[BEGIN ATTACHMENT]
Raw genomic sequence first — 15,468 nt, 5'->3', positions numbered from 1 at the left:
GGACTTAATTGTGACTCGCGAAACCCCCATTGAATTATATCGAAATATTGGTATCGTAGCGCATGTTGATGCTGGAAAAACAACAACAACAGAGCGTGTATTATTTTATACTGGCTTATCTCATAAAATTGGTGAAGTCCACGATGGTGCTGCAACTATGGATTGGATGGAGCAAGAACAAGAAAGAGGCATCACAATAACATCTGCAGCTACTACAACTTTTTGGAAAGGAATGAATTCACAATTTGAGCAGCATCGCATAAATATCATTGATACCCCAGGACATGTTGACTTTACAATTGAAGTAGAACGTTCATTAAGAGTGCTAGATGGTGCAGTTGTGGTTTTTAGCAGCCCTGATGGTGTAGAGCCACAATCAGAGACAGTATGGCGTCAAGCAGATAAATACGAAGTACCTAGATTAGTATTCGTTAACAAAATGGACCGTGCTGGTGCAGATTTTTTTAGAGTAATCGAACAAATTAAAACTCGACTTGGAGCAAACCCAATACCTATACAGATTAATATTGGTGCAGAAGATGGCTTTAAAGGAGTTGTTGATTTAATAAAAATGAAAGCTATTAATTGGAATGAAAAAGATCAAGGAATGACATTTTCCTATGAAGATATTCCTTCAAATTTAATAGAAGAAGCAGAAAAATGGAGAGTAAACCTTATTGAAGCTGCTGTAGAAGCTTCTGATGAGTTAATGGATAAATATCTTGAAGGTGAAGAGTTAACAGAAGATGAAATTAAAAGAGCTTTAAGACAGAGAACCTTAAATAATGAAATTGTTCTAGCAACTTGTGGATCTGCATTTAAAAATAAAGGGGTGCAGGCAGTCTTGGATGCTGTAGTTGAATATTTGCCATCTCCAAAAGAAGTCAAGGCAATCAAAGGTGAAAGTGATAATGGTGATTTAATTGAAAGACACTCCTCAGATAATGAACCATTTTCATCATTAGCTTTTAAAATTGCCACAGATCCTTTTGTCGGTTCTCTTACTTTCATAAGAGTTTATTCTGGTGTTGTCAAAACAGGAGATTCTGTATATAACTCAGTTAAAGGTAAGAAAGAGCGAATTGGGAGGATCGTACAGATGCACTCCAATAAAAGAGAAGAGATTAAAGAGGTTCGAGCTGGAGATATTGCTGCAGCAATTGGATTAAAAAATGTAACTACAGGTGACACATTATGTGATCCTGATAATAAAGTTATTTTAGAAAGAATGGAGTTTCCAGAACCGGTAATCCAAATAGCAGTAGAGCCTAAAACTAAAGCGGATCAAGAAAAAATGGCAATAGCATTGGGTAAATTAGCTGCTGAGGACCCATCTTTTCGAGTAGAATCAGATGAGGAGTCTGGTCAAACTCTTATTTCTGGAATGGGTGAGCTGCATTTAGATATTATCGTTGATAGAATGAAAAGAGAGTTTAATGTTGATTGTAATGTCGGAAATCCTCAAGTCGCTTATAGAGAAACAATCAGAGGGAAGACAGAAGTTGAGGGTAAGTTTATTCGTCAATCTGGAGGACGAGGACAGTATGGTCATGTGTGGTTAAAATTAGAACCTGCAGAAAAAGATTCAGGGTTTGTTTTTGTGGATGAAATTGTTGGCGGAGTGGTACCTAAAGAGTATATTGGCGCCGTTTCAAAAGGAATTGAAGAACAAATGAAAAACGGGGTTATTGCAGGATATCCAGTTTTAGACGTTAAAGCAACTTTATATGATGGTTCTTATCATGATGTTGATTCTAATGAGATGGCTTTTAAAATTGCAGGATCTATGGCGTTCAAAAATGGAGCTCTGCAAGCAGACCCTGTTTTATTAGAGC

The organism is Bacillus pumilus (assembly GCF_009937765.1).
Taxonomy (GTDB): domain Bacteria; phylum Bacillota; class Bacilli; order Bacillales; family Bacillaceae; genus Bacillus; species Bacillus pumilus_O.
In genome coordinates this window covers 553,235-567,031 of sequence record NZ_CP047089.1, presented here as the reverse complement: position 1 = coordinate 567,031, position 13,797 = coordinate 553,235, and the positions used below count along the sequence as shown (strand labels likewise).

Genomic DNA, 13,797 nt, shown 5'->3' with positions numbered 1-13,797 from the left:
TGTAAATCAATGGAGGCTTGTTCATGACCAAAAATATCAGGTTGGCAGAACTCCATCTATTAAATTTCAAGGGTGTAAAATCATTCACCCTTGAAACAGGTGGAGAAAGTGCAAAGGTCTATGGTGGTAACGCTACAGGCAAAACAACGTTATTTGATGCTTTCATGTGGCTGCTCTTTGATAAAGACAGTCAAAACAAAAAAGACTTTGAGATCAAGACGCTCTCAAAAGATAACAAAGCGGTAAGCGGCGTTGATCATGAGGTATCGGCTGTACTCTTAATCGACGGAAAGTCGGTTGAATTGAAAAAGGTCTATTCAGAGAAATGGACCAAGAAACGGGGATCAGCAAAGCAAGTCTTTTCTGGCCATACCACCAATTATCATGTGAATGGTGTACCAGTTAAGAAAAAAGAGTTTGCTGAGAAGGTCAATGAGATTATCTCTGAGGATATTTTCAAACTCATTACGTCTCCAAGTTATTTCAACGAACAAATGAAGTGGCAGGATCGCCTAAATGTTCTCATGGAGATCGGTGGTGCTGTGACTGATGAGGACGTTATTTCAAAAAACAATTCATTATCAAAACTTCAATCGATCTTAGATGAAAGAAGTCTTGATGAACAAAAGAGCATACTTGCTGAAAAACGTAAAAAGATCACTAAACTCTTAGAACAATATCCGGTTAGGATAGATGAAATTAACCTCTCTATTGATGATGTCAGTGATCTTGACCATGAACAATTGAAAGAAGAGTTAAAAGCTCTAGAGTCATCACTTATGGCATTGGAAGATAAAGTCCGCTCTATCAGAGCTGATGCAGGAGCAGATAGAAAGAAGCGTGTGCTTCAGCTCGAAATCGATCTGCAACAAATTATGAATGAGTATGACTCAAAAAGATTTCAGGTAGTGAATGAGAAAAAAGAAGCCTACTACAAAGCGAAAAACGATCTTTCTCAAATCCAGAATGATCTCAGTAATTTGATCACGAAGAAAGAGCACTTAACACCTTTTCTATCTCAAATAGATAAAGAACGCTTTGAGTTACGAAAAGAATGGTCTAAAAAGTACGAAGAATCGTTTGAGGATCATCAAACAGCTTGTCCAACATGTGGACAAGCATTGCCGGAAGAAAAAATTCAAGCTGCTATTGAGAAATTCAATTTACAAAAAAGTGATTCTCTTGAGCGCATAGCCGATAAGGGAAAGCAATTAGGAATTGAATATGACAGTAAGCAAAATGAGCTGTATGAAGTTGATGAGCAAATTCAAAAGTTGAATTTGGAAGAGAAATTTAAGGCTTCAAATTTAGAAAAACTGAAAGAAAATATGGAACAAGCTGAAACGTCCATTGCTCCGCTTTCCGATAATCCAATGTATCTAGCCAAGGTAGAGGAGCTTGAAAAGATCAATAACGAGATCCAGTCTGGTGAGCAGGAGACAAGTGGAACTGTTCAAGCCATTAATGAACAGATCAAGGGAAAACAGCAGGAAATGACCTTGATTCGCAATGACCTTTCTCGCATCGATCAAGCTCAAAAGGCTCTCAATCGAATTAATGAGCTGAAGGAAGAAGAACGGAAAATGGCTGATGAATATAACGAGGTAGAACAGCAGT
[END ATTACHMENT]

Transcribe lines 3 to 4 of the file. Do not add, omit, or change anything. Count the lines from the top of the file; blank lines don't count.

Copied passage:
The organism is Bacillus pumilus (assembly GCF_009937765.1).
Taxonomy (GTDB): domain Bacteria; phylum Bacillota; class Bacilli; order Bacillales; family Bacillaceae; genus Bacillus; species Bacillus pumilus_O.